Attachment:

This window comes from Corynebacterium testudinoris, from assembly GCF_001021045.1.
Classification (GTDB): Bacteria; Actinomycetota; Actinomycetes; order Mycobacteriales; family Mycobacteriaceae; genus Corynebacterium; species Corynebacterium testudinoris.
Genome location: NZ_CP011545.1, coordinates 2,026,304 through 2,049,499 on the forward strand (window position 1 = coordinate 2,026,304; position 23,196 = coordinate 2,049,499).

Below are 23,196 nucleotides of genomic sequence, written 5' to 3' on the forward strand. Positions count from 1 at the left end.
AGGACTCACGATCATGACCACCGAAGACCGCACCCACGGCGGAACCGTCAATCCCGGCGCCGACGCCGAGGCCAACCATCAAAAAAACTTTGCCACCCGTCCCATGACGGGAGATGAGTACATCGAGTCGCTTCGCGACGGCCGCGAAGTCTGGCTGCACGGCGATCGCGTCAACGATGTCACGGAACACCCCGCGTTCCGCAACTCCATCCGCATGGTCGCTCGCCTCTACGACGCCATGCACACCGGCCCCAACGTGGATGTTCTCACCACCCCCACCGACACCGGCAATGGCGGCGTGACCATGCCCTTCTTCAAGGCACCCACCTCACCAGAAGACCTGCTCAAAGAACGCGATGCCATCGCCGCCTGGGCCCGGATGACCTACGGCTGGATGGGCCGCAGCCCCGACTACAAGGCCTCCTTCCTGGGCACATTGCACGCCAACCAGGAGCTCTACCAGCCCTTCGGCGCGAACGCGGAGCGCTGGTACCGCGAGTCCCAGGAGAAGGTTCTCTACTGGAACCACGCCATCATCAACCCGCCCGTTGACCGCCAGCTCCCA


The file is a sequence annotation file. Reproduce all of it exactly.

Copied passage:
This window comes from Corynebacterium testudinoris, from assembly GCF_001021045.1.
Classification (GTDB): Bacteria; Actinomycetota; Actinomycetes; order Mycobacteriales; family Mycobacteriaceae; genus Corynebacterium; species Corynebacterium testudinoris.
Genome location: NZ_CP011545.1, coordinates 2,026,304 through 2,049,499 on the forward strand (window position 1 = coordinate 2,026,304; position 23,196 = coordinate 2,049,499).

Below are 23,196 nucleotides of genomic sequence, written 5' to 3' on the forward strand. Positions count from 1 at the left end.
AGGACTCACGATCATGACCACCGAAGACCGCACCCACGGCGGAACCGTCAATCCCGGCGCCGACGCCGAGGCCAACCATCAAAAAAACTTTGCCACCCGTCCCATGACGGGAGATGAGTACATCGAGTCGCTTCGCGACGGCCGCGAAGTCTGGCTGCACGGCGATCGCGTCAACGATGTCACGGAACACCCCGCGTTCCGCAACTCCATCCGCATGGTCGCTCGCCTCTACGACGCCATGCACACCGGCCCCAACGTGGATGTTCTCACCACCCCCACCGACACCGGCAATGGCGGCGTGACCATGCCCTTCTTCAAGGCACCCACCTCACCAGAAGACCTGCTCAAAGAACGCGATGCCATCGCCGCCTGGGCCCGGATGACCTACGGCTGGATGGGCCGCAGCCCCGACTACAAGGCCTCCTTCCTGGGCACATTGCACGCCAACCAGGAGCTCTACCAGCCCTTCGGCGCGAACGCGGAGCGCTGGTACCGCGAGTCCCAGGAGAAGGTTCTCTACTGGAACCACGCCATCATCAACCCGCCCGTTGACCGCCAGCTCCCA